There must be some readers who already have experienced this type of dream and don’t know its definition, mysterious in its scope. The premise of having a lucid dream, however, is very simple: it is a dream that we recognize as a dream while we are dreaming and besides that, we manage to do things we would do if we were awake. Has it happened to you?
With a quick internet search, we can find studies that suggest approximately 55% of the adult population in the world has had a lucid dream at least once in their life and at least 23% of the same population is experiencing this type of sleep at least once a month. I’ve had countless, some even intentionally. There are studies that say we can induce this type of dream.
Whenever I have this kind of dream I’m barefoot, I feel the temperature and texture of the floor. One of the most real experiences was when I was on Mount Maunganui in New Zealand.
I had arrived in the city in the afternoon, and while headed straight to the house where I was staying, I didn’t have the opportunity to get to know the neighborhood. I thought about having a walk around while I was awake because I wanted to, but at night, while I was sleeping and in my dream, I went out barefoot to walk around the neighborhood. I went down the wooden stairs of the house, walked through the garage until I reached the sidewalk, and went down the street, looking at houses with open front yards and the tree-lined street, passing the roundabout at the end of the street, and walking until I reached the avenue facing the beach.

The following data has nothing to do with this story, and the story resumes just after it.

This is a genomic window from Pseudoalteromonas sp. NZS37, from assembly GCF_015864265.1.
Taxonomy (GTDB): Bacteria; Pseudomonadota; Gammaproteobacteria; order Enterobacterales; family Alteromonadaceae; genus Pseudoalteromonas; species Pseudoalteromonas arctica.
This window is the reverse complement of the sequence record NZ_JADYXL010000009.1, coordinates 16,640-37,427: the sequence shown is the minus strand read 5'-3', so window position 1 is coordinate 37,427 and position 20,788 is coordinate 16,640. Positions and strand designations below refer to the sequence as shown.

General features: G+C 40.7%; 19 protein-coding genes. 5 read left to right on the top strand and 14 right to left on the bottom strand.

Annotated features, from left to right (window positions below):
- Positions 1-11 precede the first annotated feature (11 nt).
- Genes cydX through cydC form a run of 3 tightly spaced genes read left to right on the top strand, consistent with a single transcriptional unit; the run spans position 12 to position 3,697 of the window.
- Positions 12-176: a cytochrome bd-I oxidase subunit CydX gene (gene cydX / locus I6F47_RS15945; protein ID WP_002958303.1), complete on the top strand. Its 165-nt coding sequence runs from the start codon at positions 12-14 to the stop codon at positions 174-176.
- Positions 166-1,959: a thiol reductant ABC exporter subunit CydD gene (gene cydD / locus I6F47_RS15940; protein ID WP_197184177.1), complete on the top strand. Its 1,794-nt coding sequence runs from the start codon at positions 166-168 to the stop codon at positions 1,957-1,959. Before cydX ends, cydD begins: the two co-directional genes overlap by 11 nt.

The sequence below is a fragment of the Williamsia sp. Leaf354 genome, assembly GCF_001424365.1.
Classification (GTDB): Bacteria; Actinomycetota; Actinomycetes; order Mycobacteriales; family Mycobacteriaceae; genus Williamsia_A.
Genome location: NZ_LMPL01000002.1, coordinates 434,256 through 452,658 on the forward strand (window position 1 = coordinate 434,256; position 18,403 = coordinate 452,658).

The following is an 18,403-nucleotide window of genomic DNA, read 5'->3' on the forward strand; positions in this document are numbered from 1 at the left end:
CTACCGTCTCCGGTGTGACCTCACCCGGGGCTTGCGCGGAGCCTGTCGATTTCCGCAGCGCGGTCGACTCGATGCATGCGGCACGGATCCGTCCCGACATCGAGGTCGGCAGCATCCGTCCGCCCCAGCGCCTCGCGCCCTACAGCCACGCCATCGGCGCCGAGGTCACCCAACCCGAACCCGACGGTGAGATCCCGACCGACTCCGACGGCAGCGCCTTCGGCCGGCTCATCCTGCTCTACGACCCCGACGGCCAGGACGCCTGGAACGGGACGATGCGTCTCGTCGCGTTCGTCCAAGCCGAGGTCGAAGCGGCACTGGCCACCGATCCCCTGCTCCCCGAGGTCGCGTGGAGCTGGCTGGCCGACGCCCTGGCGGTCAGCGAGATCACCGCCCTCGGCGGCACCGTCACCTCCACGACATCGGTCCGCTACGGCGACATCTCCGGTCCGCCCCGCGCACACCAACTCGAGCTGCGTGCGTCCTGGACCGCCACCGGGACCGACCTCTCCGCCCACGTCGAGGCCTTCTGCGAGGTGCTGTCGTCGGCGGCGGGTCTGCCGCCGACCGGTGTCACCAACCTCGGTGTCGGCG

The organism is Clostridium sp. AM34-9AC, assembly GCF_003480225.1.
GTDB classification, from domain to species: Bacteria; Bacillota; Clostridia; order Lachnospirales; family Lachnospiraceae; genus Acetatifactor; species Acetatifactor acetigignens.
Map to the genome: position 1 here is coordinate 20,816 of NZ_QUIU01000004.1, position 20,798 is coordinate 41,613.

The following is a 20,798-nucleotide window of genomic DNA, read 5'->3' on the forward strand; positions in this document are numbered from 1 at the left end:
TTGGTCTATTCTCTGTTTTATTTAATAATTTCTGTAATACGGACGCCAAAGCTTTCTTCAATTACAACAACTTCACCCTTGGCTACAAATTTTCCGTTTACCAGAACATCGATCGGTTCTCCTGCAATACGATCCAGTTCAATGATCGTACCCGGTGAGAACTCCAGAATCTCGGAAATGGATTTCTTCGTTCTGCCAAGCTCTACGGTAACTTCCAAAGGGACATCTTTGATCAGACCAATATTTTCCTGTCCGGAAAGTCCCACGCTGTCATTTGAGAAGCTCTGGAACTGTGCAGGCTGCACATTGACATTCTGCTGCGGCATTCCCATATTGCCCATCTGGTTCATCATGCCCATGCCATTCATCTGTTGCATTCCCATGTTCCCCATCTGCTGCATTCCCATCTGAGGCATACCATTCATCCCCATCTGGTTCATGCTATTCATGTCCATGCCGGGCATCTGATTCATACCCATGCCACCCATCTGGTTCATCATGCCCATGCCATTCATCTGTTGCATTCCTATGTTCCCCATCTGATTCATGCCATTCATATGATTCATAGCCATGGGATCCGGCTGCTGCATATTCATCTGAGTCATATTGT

After waking up the next day and while I was walking through the neighborhood, the feeling of having already been there was immediate, and this made me remember the lucid dream of the night before. This has happened to me before, but not with such striking reality, I was a little scared by the realization and I was assimilating what happened for days, remembering my dream.
Research indicates that lucid dreams can bring benefits to our mental health, helping us to create a safe space for reflection and problem solving; lucid dreams can also help us to be more creative and even face our fears.
Lucid dreams have been a space for inspiration for many artists in the most diverse disciplines, musicians, writers, cineasts, and plastic artists.